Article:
Chardonnay and sauvignon blanc are perhaps the two most familiar varietals to American drinkers, and it’s not surprising that both are grown around the world and come in all styles and prices. One here even has a little chenin blanc thrown in for good measure.
2011 Macari "Katherine’s Field" North Fork of Long Island sauvignon blanc ($24). Macari is one of the best and most-available Long Island producers, and this Macari sauvignon blanc has excellent melony fruit with soft spiciness and hints of whey, although it needs a bit more crispness in the finish. Takeaway: For those who like forward fruit, a good sipping wine while you prepare dinner.
2010 Robert Mondavi "To Kalon" Napa Valley fumé blanc reserve ($40). The grand-papa of the historic fumé take on sauvignon blanc — lots of aromatic fruits (peach, apricot), vibrant, very juicy, and moderated by a minerally and savory finish. Takeaway: Just an excellent wine, complex and lovely to sip or have with dinner.
2010 Robert Mondavi Napa Valley fumé blanc ($20). Not shabby either — a complex, still-tight wine with lots of fruits and spices — apple, melon, citrus — and a touch of gaminess in the finish. Takeway: A very nice wine that has some heft and presence, but more creamy than oaky.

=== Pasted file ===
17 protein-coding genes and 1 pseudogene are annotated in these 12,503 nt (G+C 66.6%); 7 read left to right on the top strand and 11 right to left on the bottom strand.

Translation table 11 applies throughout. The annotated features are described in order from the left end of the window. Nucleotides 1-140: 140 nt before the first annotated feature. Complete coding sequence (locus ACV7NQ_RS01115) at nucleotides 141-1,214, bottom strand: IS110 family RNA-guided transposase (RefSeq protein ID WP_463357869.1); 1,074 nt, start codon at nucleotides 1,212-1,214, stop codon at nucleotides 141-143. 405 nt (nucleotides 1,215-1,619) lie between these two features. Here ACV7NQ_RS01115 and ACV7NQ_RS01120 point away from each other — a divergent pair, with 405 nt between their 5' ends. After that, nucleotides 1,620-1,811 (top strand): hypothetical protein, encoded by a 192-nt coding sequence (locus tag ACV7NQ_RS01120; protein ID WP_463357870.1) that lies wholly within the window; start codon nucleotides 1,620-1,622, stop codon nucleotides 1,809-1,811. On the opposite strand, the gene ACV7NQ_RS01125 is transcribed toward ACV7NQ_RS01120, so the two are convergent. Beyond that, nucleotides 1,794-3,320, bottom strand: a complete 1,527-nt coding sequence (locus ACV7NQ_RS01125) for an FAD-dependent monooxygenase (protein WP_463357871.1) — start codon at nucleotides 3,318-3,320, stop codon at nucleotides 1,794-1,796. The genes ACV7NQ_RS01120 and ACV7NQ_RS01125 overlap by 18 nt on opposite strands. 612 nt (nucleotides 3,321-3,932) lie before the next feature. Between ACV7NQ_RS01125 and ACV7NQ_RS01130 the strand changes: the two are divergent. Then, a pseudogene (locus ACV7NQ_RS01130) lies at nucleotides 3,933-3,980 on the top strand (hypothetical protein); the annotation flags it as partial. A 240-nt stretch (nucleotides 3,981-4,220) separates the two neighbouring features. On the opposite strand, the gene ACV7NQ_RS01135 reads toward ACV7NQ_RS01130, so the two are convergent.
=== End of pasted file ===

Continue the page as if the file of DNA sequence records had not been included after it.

2010 Tariquet Vin de Pays de Côtes de Gascogne chenin chardonnay ($9). I love this combination of Loire and Burgundy grapes that Tariquet produces every year. It’s juicy, minty with apple fruit. Takeaway: Close your eyes and think of spring.
2011 Tariquet Côtes de Gascogne chardonnay ($9). Fresh green-fruit flavors of crisp — not tart — apples with a little creaminess at the end. Takeaway: A pleasant, well-priced wine geared to those who like their chards fresh and simple, not big and bold.
2011 Wente "Morning Fog" Livermore chardonnay ($19). Quite a different profile from the Tariquet — well-blended oak flavors, figgy fruit, somewhat tight in the finish. Takeaway: Nice medium-weight East Bay chard.